The Crooked Lake Review

Fall 2006-Winter 2007

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Clan Colquhoun and

Patrick Colquhoun


David Minor

Part 1, Part 2, Part 3

Part 2

Patrick III

Four cities in Scotland — Aberdeen, Dundee, Edinburgh and Glasgow — are privileged to chose a Lord Provost rather than a mayor. In essence this means the person is also a personal representative to the Queen or King, a Lord Lieutenant. In Glasgow, today's is a woman, Liz Cameron. In 1782 the post was given to our friend Patrick Colquhoun. He was not the first of his clan to hold the post in its first three-plus centuries of existence; two ancestors had preceded him, several centuries back. The post is mostly honorary and its main purposes are to promote a spirit of co-operation with the home country and to sponsor civic and social functions. Thus his founding of the city's chamber of commerce in the middle of his two-year term.

The new Lord Provost now needed a residence worthy of his exalted situation. He purchased 24 acres of land about two miles west of the city, building a two-story mansion there where the River Kelvin enters the River Clyde from the north, surrounding it with gardens, and naming his estate Kelvingrove. Today the site is part of a popular city park, but the house no longer stands, having been demolished in 1899. An even grander Art Museum stands on the site today.

When Colquhoun's term ended in 1784 he began focusing his considerable energies beyond Glasgow's limits, spending more and more time in London, although he would not move there for another five years. Textiles were still a major concern of Colquhoun's and the trade had fallen into a slump. It was still pretty much a cottage industry and the mechanical revolution had barely gotten underway. Part of the problem was due to successful lobbying efforts by woolen merchants to have special taxes placed on cotton cloth. Our man joined forces with those launching their own counter-lobbying effort, which ended with the tax being repealed.

As new technology began coming on line and the cotton industry rebounded, Patrick turned his attentions to foreign competition, much of it coming out of the East Indies by way of the Low Countries. In 1788 he was off to Ostend, Belgium, to study the Dutch East India trade there. Ostend ships had been trading with India since 1602; he figured they must be doing something right. Perhaps it was on this mission that he first met William Hornby, recent governor of Bombay. Whenever they first met, the two men would later cooperate on a business venture with a third, but that story's for later.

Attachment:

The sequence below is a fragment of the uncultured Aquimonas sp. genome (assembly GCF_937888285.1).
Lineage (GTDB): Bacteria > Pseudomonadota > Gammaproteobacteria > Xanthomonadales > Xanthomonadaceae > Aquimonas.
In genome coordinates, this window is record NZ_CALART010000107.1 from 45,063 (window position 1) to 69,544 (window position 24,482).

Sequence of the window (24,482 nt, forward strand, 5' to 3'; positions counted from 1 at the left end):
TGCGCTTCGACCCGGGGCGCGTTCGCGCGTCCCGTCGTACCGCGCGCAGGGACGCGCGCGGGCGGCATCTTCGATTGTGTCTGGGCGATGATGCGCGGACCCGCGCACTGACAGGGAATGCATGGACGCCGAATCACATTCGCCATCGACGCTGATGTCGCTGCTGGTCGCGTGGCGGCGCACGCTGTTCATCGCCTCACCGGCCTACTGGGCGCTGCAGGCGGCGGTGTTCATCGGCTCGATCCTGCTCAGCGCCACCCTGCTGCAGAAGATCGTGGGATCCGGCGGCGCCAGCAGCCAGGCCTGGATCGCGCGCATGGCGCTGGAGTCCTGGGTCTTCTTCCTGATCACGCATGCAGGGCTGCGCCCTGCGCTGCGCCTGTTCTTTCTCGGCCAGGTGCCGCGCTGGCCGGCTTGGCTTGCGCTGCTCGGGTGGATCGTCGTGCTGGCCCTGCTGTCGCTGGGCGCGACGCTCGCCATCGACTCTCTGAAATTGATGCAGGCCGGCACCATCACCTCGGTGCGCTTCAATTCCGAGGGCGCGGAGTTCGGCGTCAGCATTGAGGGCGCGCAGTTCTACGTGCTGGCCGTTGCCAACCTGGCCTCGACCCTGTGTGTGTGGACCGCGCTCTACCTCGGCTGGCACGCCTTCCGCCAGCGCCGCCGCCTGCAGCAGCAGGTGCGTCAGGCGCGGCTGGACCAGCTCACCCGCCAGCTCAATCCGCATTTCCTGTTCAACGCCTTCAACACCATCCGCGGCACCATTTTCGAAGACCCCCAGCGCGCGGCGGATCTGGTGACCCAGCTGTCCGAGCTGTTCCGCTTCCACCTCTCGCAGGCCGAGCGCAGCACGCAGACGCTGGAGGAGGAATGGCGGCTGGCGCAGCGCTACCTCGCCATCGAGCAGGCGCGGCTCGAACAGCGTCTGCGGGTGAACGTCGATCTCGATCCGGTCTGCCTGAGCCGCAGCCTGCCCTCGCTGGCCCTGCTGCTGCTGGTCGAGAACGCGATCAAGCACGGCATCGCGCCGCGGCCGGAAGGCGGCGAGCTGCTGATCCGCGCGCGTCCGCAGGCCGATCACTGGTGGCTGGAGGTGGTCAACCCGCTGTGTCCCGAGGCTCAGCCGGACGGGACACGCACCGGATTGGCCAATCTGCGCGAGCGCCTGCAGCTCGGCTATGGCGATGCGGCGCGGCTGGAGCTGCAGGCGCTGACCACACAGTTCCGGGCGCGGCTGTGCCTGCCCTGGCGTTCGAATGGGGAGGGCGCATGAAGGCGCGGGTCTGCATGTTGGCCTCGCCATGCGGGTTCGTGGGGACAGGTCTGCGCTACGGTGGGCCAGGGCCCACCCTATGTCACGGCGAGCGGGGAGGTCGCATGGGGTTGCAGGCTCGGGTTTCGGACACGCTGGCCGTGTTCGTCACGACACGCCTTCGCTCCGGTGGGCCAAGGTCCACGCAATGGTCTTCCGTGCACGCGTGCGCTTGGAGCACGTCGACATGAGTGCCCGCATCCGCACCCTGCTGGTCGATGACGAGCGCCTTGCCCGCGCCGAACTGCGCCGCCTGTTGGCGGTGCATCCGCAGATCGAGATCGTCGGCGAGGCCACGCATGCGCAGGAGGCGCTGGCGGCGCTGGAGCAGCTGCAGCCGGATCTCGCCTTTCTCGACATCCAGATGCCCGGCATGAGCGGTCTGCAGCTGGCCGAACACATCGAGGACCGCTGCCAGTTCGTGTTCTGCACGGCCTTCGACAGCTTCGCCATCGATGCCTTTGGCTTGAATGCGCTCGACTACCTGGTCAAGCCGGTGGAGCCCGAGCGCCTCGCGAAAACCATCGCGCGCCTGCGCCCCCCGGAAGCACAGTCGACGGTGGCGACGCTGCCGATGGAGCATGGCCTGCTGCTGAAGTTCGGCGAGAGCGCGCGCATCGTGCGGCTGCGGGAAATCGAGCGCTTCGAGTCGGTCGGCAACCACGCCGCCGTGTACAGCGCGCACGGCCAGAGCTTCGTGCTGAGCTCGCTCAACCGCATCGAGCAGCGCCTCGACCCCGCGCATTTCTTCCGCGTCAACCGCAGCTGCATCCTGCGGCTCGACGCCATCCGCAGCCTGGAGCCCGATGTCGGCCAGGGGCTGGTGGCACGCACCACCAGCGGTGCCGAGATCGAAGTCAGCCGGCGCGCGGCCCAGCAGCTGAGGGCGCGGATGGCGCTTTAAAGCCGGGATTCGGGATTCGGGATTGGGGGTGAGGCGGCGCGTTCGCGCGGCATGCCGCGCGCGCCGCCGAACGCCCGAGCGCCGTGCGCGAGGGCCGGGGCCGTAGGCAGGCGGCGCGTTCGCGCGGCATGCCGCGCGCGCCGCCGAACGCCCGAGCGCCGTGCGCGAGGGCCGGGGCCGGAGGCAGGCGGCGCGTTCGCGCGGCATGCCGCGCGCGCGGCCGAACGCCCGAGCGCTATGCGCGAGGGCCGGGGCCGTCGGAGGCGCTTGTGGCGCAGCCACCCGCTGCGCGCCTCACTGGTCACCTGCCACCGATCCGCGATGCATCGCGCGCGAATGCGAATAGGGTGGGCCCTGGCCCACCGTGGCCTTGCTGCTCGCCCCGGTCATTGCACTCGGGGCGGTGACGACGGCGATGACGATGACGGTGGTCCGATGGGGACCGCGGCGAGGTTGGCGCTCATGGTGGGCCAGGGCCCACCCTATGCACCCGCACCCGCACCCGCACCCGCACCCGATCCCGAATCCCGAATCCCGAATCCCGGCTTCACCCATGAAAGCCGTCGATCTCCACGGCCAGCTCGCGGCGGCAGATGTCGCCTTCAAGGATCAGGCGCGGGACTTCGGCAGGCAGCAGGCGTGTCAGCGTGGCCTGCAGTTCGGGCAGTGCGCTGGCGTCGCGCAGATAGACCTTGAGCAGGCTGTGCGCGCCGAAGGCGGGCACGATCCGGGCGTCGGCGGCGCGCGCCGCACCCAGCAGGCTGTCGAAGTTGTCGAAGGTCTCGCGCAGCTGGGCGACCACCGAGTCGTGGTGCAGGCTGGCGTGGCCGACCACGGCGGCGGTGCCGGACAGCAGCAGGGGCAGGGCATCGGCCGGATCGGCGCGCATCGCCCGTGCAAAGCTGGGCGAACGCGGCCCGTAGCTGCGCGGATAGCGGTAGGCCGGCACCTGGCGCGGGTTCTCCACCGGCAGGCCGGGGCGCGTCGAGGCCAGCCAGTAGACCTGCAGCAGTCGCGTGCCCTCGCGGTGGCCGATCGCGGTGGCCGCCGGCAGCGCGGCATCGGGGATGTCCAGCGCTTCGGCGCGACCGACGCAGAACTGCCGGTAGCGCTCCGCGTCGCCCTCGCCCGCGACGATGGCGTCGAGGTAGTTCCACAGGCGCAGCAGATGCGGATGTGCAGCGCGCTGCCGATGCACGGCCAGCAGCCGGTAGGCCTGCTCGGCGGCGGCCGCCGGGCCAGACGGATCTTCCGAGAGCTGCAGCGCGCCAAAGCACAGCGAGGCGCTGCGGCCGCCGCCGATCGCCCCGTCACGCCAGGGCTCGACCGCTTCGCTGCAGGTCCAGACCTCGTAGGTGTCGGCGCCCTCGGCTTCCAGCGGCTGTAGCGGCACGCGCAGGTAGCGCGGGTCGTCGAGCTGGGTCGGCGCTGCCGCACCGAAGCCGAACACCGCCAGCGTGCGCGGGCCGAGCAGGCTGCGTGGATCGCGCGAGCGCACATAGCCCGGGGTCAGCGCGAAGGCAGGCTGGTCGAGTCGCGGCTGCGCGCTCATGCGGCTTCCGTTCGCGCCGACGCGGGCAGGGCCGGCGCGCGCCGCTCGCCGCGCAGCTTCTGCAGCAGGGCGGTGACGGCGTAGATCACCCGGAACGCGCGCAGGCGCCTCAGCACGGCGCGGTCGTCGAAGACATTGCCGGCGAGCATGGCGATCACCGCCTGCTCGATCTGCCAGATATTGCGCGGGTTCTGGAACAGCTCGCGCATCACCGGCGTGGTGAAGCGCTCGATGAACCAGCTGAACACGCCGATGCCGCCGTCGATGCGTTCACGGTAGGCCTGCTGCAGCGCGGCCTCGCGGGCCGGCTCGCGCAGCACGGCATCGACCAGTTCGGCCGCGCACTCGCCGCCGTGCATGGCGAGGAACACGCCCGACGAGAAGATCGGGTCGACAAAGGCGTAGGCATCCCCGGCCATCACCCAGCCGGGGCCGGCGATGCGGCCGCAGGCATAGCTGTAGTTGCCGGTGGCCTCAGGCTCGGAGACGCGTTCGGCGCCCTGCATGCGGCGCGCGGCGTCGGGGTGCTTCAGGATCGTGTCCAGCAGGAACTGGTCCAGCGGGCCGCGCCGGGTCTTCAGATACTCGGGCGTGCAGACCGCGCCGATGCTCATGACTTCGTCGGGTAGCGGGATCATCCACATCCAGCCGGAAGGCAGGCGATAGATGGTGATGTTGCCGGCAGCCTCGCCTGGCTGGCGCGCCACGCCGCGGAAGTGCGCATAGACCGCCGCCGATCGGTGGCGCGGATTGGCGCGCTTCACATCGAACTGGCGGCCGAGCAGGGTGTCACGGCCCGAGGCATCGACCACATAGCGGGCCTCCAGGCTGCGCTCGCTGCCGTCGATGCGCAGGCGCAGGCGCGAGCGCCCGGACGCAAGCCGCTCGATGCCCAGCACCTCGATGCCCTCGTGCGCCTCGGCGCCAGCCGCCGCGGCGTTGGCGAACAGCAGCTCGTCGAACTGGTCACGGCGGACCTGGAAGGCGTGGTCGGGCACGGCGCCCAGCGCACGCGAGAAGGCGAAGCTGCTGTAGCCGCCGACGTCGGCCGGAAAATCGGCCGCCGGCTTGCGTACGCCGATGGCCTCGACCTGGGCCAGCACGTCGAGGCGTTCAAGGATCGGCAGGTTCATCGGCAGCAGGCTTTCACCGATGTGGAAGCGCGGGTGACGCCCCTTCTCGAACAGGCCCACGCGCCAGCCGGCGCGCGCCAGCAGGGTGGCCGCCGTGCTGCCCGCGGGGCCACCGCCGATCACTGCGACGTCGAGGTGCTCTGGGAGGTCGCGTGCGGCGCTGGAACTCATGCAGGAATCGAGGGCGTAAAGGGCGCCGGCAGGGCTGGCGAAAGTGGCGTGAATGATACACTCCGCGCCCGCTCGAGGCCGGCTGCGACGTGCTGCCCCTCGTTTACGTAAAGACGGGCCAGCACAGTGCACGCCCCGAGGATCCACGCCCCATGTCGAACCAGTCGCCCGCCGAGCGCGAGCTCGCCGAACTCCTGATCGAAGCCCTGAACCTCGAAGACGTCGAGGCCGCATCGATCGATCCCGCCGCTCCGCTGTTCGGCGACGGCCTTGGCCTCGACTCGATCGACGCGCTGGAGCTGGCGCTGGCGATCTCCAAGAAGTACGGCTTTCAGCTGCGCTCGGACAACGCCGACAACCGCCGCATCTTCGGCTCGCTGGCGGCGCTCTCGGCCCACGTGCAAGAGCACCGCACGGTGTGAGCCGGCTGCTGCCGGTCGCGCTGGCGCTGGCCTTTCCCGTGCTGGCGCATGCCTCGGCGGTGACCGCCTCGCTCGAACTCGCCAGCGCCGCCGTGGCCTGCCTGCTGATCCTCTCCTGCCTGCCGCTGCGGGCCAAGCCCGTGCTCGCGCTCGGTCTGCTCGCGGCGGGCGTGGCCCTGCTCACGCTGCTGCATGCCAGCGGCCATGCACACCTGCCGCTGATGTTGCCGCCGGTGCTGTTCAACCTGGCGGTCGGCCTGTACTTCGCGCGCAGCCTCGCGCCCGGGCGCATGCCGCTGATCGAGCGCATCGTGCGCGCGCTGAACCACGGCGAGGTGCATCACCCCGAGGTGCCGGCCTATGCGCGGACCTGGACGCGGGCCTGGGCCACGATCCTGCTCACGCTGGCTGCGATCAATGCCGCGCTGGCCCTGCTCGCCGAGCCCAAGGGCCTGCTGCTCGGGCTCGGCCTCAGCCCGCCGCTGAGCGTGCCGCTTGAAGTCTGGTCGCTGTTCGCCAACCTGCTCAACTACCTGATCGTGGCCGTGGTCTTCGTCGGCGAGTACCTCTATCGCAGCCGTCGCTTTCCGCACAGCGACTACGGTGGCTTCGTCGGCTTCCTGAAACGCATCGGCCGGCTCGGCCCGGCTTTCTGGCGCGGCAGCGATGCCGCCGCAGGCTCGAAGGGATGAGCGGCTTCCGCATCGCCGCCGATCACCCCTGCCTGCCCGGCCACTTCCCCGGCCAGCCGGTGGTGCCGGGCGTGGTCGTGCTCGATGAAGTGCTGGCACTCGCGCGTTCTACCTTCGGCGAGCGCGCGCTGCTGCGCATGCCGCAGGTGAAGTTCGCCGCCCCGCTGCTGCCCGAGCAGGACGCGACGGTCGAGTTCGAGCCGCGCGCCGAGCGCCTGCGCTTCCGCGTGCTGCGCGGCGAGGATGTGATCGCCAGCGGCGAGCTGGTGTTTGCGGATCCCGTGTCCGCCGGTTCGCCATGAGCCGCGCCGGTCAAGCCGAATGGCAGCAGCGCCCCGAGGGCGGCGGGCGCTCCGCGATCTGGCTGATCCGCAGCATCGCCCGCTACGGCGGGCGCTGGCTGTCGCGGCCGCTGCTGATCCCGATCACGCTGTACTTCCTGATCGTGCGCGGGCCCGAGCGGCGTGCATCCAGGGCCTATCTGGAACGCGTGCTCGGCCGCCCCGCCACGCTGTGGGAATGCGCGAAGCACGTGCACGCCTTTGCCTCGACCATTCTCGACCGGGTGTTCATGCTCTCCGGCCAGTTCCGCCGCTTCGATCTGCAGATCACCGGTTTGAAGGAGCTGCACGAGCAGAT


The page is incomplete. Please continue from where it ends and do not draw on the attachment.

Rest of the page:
When Colquhoun returned, he gathered his thoughts and took up a new occupation, that of pamphleteer and ombudsman for the local textile industries If you made it all the way through "An Important Crisis in the Calico and Muslin Manufacture in Great Britain; Explained," Colquhoun soon had several others for your perusal, edification and maybe even enjoyment. Of course, as you were reading, conditions in revolutionary France were deteriorating rapidly, war between the traditional enemies was on the horizon. Colquhoun was ready and fired off another pamphlet on that subject.

It was becoming quite evident that there was only so much a reform-minded individual could do from a distance. Colquhoun put Kelvingrove on the market and moved to London. The Victorian Web presents an overview of the Industrial Revolution in Britain at /ir/irov.html. There is a brief timeline covering the years between 1692 and 1908 (JethroTull was around long before the music group), sets of bibliographies, and a number of articles on: Preconditions; Textiles (especially prominent in Patrick Colquhoun's sphere ); Railways and Steel. Links to other sites are gathered at California's "Industrial Revolution Resources From the Chico High School Library" at: (including Simon Pontin's WXXI-FM source for "Invention Dimension," in case you'd like hard copy).

Crime on the Docks

British mystery writer P. D. James and police historian T. A. Critchley's 1971 "The Maul and the Pear Tree" recounts several brutal group murders committed in December of 1811 near the London docks. In an early section detailing the history of London's police force, in describing magistrate John Harriott they mention that he, "(in 1798) helped Patrick Colquhoun to plan the River Police with its headquarters at Wapping."

Shortly after his move to London in November, 1789, former Glasgow Lord Provost Patrick Colquhoun would seem to have felt he had Britain's textile industry more or less straightened out. While studying its transport situation he may have learned of the high loss of revenue due to theft on the docks. The disjointed efforts to fight crime in England's capital city were carried out by bands of "Churchwardens, Overseers and Trustees of the parish vestry," as well as elderly workingmen supplementing their poor daytime wages by becoming watchmen, neither group the least willing to cooperate with the other. Political patronage was rampant and the magistrates that oversaw this feeble force of decrepit watchmen were for the most part corrupt.